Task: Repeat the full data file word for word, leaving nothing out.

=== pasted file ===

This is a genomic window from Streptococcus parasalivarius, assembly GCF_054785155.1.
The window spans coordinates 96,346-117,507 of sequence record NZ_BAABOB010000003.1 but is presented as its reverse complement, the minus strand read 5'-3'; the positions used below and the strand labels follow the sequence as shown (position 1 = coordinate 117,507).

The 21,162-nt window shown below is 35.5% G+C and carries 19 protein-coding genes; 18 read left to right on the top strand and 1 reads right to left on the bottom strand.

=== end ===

This is a genomic window from Streptococcus parasalivarius, assembly GCF_054785155.1.
The window spans coordinates 96,346-117,507 of sequence record NZ_BAABOB010000003.1 but is presented as its reverse complement, the minus strand read 5'-3'; the positions used below and the strand labels follow the sequence as shown (position 1 = coordinate 117,507).

The 21,162-nt window shown below is 35.5% G+C and carries 19 protein-coding genes; 18 read left to right on the top strand and 1 reads right to left on the bottom strand.